According to his manager, Steve Yeager went down “like he’d been felled by a bullet.”
Fans near the on-deck circle who had a view of the incident were stunned and silent. Some turned away and a few were brought to tears.
“It was sickening,” teammate Steve Garvey said.
Randy Jones, who was on the mound when the play occurred, thought Yeager had been shot too. He was so shocked he couldn’t move.
What had happened? Blood was squirting out of Yeager’s neck and he was on his back in the on-deck circle. Only quick action by medical staff in the ballpark saved his life. Only a lucky angle that sealed his wound saved him from becoming the second man to die during a major league baseball game.
The game played at San Diego Stadium on September 6, 1976, was pretty ordinary, the Dodgers defeating the San Diego Padres 4-1 behind the pitching of Don Sutton and a three-run outburst in the middle innings. The two teams were playing out the string, the Dodgers hopelessly far back in second place behind Cincinnati’s Big Red Machine and the Padres playing like, well…the Padres.
But none of that really mattered when Yeager was nearly killed. In the seventh inning he was kneeling in the on-deck circle near the visiting dugout on the third base side of the field. Teammate Bill Russell, the #7 batter in Walt Alston’s lineup, was at the plate facing Jones, a curly-haired left-hander having his best season. Jones flipped a fastball to the plate and Russell sliced his bat through the zone, making contact and sending the baseball bounding into the infield where Padre third baseman Doug Rader reflexively made the play to record the out. But nearly everyone else in the ballpark was watching Yeager struggle to survive.
Yeager was only 50 feet from home plate when Russell made contact with the pitch, his Louisville Slugger shattering, splintering into several pieces. One of those pieces of white ash, a large, jagged spear-like piece, struck Yeager in his neck, puncturing his throat. Within seconds the front of his uniform was bloodied as Yeager fell to the grass. Fortunately, something he didn’t do probably saved his life.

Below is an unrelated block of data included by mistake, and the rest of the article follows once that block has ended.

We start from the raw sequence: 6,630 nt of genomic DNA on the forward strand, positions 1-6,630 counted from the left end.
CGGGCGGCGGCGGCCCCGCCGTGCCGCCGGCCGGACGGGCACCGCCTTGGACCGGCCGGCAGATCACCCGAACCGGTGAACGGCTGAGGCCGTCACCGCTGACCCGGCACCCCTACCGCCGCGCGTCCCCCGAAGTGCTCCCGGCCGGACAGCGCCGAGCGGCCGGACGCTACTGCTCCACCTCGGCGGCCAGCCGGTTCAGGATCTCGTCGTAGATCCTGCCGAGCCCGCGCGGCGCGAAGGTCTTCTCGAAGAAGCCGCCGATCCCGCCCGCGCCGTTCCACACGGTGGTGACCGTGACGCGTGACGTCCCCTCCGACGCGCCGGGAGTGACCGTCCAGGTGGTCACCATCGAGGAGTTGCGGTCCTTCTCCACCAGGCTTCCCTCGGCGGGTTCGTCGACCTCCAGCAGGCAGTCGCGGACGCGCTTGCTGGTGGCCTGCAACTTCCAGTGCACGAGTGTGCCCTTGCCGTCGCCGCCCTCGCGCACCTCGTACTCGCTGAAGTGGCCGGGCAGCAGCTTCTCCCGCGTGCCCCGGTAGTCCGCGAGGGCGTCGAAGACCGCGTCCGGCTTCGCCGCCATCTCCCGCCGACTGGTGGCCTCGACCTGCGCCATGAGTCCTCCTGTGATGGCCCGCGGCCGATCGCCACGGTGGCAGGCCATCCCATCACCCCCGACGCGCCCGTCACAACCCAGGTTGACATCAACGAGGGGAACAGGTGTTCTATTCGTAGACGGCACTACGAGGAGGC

Yeager didn’t try to pull the largest piece of wood from his neck. As a result, the jagged piece of lumber stayed secure in his neck, lessening the flow of blood from his neck. Fortunately, the bat had missed his jugular, otherwise tragedy could have come quickly and in a grisly fashion right there on the field.
Dusty Baker was one of the first to get to Yeager’s side and he has never forgotten the image of his teammate lying on the field with a large piece of a bat sticking out of his neck.
“It was a shock,” Baker said later, “I didn’t know what to do, I tried to help him and then the trainer had a towel around his neck.”
Treatment was administered by Dodger trainers and a doctor who came out of the stands to stem the bleeding. For what seemed like a long time, Yeager sat on the ground, a scary sight with a splinter of a bat sticking out from his throat. Many fans retreated to the concourse so they wouldn’t have to see what was unfolding.
Yeager underwent an hour-and-a-half surgery to remove the pieces of wood from his neck. The most serious wound was less than an inch from his jugular. His esophagus had been pierced. All of that sounds terrible, and it is. But how tough was Yeager? He was back on the field 19 days later and he played seven games for the Dodgers as the season wound down. The man his teammates called “Boomer” didn’t want to sit on the sidelines for long. Throughout his 15-year career Yeager was known for his toughness. He played 14 of those years for the Dodgers and the highlight of his career came in the 1981 World Series when he hit two home runs off Yankee ace Ron Guidry, one in Game One and the other in Game Six. Yeager was known more for his defense, grit, and sense of humor than he was for his hitting, but that unlikely show of power on a big stage earned him MVP honors in the ’81 Fall Classic.
After the nearly-tragic injury, Yeager was told by doctors that he could never have another blow to his neck. As a result, he and Dodger trainer Bill Buhler invented a piece of equipment that protected him. The “neck flap” was a piece of reinforced plastic that hung from the catchers’ mask to protect Yeager’s neck. Soon, most big league catchers were using the device.
The only time a player died on the field during a major league game came in 1920 when Cleveland’s Ray Chapman was struck in the head by a pitch. Chapman, an immensely popular man among fans, died the next day. Amazingly, despite the inherent dangers that a flying baseball (or bat) can pose to players, no other fatality has occurred since, though there have been close calls. Yeager’s brush with danger in ’76 was one of the scariest moments in baseball history.